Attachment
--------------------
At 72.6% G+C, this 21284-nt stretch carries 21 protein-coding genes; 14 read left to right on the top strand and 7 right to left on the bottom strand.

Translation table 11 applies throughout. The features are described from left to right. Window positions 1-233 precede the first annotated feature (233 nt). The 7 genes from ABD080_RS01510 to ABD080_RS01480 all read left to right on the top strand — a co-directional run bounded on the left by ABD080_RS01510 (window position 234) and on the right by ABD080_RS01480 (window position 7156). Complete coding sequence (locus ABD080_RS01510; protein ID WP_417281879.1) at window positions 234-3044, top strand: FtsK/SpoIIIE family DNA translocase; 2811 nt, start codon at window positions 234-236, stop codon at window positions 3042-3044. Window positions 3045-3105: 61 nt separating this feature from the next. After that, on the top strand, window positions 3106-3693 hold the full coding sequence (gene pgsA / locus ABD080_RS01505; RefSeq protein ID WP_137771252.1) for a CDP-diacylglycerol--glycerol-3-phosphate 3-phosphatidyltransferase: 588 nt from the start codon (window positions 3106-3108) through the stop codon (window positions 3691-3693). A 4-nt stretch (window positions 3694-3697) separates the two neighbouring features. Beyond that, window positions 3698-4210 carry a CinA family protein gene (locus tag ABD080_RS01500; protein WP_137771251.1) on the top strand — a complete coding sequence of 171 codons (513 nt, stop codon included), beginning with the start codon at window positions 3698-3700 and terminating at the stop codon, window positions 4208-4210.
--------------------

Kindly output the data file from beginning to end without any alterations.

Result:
At 72.6% G+C, this 21284-nt stretch carries 21 protein-coding genes; 14 read left to right on the top strand and 7 right to left on the bottom strand.

Translation table 11 applies throughout. The features are described from left to right. Window positions 1-233 precede the first annotated feature (233 nt). The 7 genes from ABD080_RS01510 to ABD080_RS01480 all read left to right on the top strand — a co-directional run bounded on the left by ABD080_RS01510 (window position 234) and on the right by ABD080_RS01480 (window position 7156). Complete coding sequence (locus ABD080_RS01510; protein ID WP_417281879.1) at window positions 234-3044, top strand: FtsK/SpoIIIE family DNA translocase; 2811 nt, start codon at window positions 234-236, stop codon at window positions 3042-3044. Window positions 3045-3105: 61 nt separating this feature from the next. After that, on the top strand, window positions 3106-3693 hold the full coding sequence (gene pgsA / locus ABD080_RS01505; RefSeq protein ID WP_137771252.1) for a CDP-diacylglycerol--glycerol-3-phosphate 3-phosphatidyltransferase: 588 nt from the start codon (window positions 3106-3108) through the stop codon (window positions 3691-3693). A 4-nt stretch (window positions 3694-3697) separates the two neighbouring features. Beyond that, window positions 3698-4210 carry a CinA family protein gene (locus tag ABD080_RS01500; protein WP_137771251.1) on the top strand — a complete coding sequence of 171 codons (513 nt, stop codon included), beginning with the start codon at window positions 3698-3700 and terminating at the stop codon, window positions 4208-4210.